Slide the slider to the right to turn the brightness up, or to the left to turn it down or turn it off entirely. The configurator will update as soon as you let go of the slider.
To set the backlight brightness on another layer, click the layer number in the layer bar above the slider to change to the layer you want, then follow the same process to set the brightness.
Saving configurations for later
Pretty often, you might want to save a configuration so you can edit it later. You can do this by clicking the "save" button in the top right hand side of the screen. It'll open up a save file dialogue, enter a name for the file, then click save. The configuration fill will be saved as [name-you-entered].json on your filesystem ready for you to load up and edit in future.
Loading saved configurations
To open a configuration you saved earlier, or a configuration created by another user you found online, just click the "load" button at the top right of the screen. A open file dialogue will pop open, find the .json file you want to load in the configurator, select it, then click open. The configurator will load the correct board and configuration from the saved file. From here, you can edit the configuration as much as you like, compile and upload it to your board, or save it again for later.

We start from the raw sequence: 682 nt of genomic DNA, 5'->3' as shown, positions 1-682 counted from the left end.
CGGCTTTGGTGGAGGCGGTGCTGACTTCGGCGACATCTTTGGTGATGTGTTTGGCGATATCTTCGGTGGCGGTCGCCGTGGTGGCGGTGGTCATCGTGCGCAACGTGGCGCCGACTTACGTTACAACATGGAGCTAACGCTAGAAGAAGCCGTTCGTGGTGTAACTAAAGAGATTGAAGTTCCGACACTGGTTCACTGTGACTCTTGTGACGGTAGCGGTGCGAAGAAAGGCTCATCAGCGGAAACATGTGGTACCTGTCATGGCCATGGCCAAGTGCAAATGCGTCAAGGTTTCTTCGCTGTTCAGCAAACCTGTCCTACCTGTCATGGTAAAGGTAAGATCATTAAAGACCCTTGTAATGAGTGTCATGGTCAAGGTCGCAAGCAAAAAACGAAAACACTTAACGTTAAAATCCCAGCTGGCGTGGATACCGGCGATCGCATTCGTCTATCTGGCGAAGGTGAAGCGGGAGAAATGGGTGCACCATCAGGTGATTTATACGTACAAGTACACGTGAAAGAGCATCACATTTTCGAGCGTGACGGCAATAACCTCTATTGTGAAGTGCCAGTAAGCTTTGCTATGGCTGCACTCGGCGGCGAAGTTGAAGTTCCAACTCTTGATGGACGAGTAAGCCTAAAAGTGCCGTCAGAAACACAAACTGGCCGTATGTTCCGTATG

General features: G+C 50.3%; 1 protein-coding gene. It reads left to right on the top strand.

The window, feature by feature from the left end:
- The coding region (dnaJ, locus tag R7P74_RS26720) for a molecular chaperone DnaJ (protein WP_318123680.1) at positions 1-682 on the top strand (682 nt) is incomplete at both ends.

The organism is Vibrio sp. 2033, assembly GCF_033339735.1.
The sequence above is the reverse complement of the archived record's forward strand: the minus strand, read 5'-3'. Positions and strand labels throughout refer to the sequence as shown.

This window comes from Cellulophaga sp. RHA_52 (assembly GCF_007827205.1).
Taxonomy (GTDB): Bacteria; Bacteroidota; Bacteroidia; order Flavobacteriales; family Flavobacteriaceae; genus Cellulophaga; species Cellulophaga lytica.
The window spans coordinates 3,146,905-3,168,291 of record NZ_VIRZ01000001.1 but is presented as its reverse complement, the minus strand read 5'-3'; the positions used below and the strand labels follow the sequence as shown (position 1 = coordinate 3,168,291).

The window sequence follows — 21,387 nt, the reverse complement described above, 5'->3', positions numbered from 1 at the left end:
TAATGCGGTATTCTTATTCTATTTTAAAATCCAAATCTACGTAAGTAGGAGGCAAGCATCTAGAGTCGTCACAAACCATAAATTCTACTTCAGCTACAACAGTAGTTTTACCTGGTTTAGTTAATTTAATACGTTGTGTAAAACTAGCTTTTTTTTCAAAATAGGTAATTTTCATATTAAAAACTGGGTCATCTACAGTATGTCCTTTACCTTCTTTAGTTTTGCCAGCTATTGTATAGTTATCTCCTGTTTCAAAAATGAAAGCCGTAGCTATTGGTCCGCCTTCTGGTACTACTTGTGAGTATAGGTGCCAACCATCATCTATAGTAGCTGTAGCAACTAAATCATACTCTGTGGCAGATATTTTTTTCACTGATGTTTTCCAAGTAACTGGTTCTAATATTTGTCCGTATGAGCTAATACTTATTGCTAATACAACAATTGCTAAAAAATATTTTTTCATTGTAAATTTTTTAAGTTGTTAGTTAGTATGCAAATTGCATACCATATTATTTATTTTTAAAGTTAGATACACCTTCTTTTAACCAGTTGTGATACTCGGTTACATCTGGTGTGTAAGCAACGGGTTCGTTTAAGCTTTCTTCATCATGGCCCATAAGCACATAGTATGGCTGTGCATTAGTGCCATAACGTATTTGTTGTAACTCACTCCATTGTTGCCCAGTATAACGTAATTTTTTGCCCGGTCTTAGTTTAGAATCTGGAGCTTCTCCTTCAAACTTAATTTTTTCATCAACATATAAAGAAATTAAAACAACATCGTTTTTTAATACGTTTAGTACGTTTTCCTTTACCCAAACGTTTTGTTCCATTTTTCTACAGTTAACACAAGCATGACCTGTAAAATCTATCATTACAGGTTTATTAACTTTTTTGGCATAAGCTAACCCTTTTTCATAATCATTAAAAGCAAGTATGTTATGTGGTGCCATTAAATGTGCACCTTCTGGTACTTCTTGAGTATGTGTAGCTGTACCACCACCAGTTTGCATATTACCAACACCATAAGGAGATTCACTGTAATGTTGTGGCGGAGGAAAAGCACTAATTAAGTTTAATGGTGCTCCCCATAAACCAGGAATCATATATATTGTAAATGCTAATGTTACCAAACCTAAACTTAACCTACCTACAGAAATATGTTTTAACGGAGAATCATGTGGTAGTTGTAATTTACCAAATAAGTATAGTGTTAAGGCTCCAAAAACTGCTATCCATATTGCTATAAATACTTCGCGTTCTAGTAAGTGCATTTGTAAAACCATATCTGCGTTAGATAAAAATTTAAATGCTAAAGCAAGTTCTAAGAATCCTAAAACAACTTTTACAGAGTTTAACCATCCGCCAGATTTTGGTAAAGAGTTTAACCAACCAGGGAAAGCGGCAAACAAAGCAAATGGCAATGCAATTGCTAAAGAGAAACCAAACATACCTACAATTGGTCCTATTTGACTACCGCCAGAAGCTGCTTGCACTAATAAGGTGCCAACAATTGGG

Compiling & uploading configurations to your keyboard.
Once you're done configuring your board just the way you like it, it's time to compile your configuration and upload it to your keyboard. Sounds complicated, but don't worry, it's not.
Make sure your computer is connected to the internet and your keyboard is connected to your computer, then push the reset button on your keyboard (you'll find this underneath the board or under one of the keycaps). The connection status in the configurator should change from "disconnected" to "connected" to show your board is ready to get a new configuration, and the upload button will turn from grey to white, ready to be clicked.
When you're ready, click upload - the configurator will send your configuration securely up to the cloud to compile, then back down again to the configurator to upload it to your keyboard - during which the upload button will change from "upload" to "compiling". Once the configuration has compiled, the button will change once again to "uploading" to indicate that it's uploading the configuration to your keyboard. Once this is done, the button will change one more time to "complete", indicating the upload went okay, and after a couple of seconds the button will change back to "upload", ready to go again.